Monday, January 28, 2013
The Hangman's Daughter by Oliver Potzsch: CSI in Medieval times.
An orphaned village boy is murdered, and witchcraft is suspected. The local midwife, who has saved the lives of village mothers and brought village babies into the world is accused, arrested, and to be "questioned" regarding the crimes. Jakob, the local Hangman, is determined to unravel the mystery, and save the woman who helped his wife give birth to his children from being burned at the stake. At the same time, he is the one, who by his very job, who must apply the persuasion (aka torture) that accompanies the village Aldermen's questioning to produce a confession of witchcraft.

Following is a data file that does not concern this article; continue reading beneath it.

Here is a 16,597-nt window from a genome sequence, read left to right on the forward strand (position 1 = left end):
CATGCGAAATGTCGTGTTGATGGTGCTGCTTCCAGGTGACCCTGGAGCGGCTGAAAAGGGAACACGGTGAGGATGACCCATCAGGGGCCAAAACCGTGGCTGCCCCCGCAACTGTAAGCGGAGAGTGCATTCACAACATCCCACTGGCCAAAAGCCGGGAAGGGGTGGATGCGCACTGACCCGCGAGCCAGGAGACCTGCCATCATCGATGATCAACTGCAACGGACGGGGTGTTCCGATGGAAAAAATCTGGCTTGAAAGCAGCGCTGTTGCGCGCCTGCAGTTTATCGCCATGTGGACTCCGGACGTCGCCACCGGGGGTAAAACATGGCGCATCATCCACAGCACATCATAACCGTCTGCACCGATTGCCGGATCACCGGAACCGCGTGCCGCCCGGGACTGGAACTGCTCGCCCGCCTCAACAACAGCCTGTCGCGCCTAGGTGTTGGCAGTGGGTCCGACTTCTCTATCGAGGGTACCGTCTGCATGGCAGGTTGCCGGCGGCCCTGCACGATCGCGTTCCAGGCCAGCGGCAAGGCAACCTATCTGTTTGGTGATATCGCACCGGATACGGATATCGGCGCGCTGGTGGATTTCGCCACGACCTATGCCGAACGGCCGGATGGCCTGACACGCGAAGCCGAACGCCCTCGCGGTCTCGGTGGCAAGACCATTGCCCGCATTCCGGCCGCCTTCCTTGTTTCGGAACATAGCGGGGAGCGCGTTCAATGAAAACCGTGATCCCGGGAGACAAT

The book bears the title of The Hangman's Daughter, though, not The Hangman. It is Jakob's daughter Magdelena, and university trained doctor Simon, who help Jakob in his investigation. Magdelena is the kind of character I like: smart, feisty, adventurous, inquisitive, and willing to go against the norm for the cause of justice.
I really liked the slice of history shown in this story. It always fascinates me that the wise women, or herbalists, who saved so many lives, were the very ones accused of witchcraft when something went wrong. Given that logic, and given the state of our world today, should we jail all the physicians to fix the ills of the world?